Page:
What's it like being South African in New Zealand?by Gill Bonnett
In this episode of Radio NZ's Voices, Gill Bonnett looks back at violence, racism and apartheid in South Africa and how South African migrants adjust to the laid-back life here in New Zealand.
After Antoinette's husband was killed, violence was on the rise at the Tshwane University of Technology where she lectured.
“The situation there got really bad.
“There was a lot of student unrest at that stage and from what we understood it was not the students, it was politically motivated.”
South Africans are the fifth most common overseas-born New Zealand residents – 54,000 live here.
Ninety percent of these arrived after the apartheid era ended in the 1990s.
When Antoinette's husband was killed, Thabo Mbeki had just left the South African presidential office and Jacob Zuma was taking power.
Staff at the university had been told Zuma supporters wanted a representative of their faction to head the university so deliberately fuelled unrest on the campus.
"The students were very scared of the protesters because it could get violent and they were beaten up and arrested if they didn't support the protesters.”
The last straw was when Antoinette found out protestors had been watching her every move.
"That scared the living daylights of me. I just realised that we were being watched, I felt part of this campaign to destabilise the campus.”
“It just became impossible. I felt scared and wanted to leave.
"I wanted to get my son out of there and felt if something happened to me, he’d have nobody."
For Antoinette, worsening violence and personal threats continued and they left South Africa behind in 2008.
But she knew no-one when they moved to Auckland and her then six-year-old son struggled to sleep and worried about break-ins.
"So then I had to explain to him we're in this country because it's safe, there are no bad people, nothing bad is going to happen to us.
"I think what saved me, and what helped with the loneliness was that we would go walking every weekend in the Waitakeres.
“I was totally astonished that I could go walking in a forest and be safe.”
Recently Antoinette was with fellow South Africans in South Auckland to enjoy the wood and charcoal smokiness of a traditional braai, or barbecue.
One was Veronica Turner, who emigrated to New Zealand 17 years ago.
Veronica returned to South Africa in 2015 when her mother died.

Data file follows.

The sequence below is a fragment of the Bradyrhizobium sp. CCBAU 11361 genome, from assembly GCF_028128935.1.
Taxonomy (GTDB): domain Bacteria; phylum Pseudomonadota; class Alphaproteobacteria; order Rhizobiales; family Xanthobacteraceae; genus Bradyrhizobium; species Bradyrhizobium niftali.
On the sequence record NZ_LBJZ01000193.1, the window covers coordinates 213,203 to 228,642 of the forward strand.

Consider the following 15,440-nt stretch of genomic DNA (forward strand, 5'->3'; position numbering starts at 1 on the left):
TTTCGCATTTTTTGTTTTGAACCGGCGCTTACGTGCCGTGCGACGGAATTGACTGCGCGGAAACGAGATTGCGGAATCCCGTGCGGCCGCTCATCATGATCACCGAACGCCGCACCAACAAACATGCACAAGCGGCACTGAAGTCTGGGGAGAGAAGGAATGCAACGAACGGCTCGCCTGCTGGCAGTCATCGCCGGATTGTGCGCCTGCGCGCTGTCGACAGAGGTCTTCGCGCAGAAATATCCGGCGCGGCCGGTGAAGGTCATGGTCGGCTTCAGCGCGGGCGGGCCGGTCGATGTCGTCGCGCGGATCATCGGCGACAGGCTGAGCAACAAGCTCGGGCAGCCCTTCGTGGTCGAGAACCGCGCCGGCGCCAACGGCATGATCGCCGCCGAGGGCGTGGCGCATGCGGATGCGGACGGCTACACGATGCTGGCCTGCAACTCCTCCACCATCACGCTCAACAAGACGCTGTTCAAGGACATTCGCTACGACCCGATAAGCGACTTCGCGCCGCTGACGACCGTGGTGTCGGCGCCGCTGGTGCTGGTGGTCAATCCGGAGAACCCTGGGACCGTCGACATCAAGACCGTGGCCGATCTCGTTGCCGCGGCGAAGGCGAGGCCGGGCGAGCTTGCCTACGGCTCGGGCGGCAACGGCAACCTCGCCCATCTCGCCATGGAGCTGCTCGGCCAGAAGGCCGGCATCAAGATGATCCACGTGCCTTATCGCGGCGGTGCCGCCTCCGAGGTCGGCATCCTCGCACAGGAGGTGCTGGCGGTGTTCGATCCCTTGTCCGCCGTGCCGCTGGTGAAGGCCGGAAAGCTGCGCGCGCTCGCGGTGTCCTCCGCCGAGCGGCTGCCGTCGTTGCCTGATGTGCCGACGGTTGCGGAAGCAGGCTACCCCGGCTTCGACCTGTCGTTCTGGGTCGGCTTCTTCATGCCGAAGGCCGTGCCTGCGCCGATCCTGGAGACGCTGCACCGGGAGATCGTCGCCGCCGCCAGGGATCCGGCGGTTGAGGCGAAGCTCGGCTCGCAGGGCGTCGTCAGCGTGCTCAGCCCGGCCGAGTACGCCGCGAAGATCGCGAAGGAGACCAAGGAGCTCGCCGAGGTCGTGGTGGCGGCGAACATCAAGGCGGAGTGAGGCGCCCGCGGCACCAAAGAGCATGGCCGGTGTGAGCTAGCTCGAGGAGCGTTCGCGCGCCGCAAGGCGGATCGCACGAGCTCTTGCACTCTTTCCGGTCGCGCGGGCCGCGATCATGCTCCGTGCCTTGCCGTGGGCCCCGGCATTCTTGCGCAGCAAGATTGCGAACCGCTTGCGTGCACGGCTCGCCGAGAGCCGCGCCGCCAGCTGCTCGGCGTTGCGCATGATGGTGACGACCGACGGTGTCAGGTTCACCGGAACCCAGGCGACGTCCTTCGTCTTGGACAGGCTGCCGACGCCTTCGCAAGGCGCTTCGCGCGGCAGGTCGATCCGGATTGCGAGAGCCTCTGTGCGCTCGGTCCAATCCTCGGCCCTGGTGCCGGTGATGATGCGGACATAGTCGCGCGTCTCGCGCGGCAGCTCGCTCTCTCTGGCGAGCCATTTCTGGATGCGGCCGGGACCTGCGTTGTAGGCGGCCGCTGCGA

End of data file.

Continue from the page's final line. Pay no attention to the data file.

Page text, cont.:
"When I went over for my Mum's funeral we could hear gunshots every single night in the same area where Mum lived.”
But New Zealand also had its challenges, she says.
"We are go-getters and we are always pushing for better.. whereas Kiwis are very laidback.
“That is why New Zealanders think of us as arrogant and pushy and in-your-face.”
If South Africans can see a better way of doing something they want to go ahead and fix it right away, which can rub up against New Zealanders’ more relaxed approach, she says.
“So there is that conflict all the time.”
Veronica co-authored the book Why Follow the Pied Piper to share South African immigrants’ experiences and give useful advice.
“What we try to say in the book is if something traumatic has happened to you, it's actually not the right time to migrate because that is pushing you all the time.”
"Then once you sit down and catch your breath, then you realise, 'my gosh, I have no support here'."
That lack of support inspired Veronica to set up the charity South Africans Fostering Empowerment (SAFE).
Earlier this year, Schane Davis and husband Marius moved to New Zealand with their two children, aged 3 and 6, from the South African city of Mbombela (formerly known as Nelspruit), which is near Kruger National Park.
Crime was their reason for leaving, and also that systems were falling apart, Schane says.
“It's not great ... There's no future for our kids and that's why we decided to come over."
"As a white man you don't have that big of a future anymore because of the racial tensions going on in South Africa," Marius adds.
Esmeralda Wood emigrated with her husband from the city of Port Elizabeth in 1998.
"We were very settled in South Africa with properties. We had maids, we had good houses, we had a good life in South Africa irrespective of the crime and we had family support."
Esmeralda says she and her husband both had guns and he would patrol the neighbourhood while she sat at home with a gun for protection.
After emigrating, the couple divorced.
Relationship breakdowns are common after emigration because of the stress involved, Esmeralda says.
She and her second husband now offer relationship counselling to help other immigrants.
This article was first published on Radio NZ.
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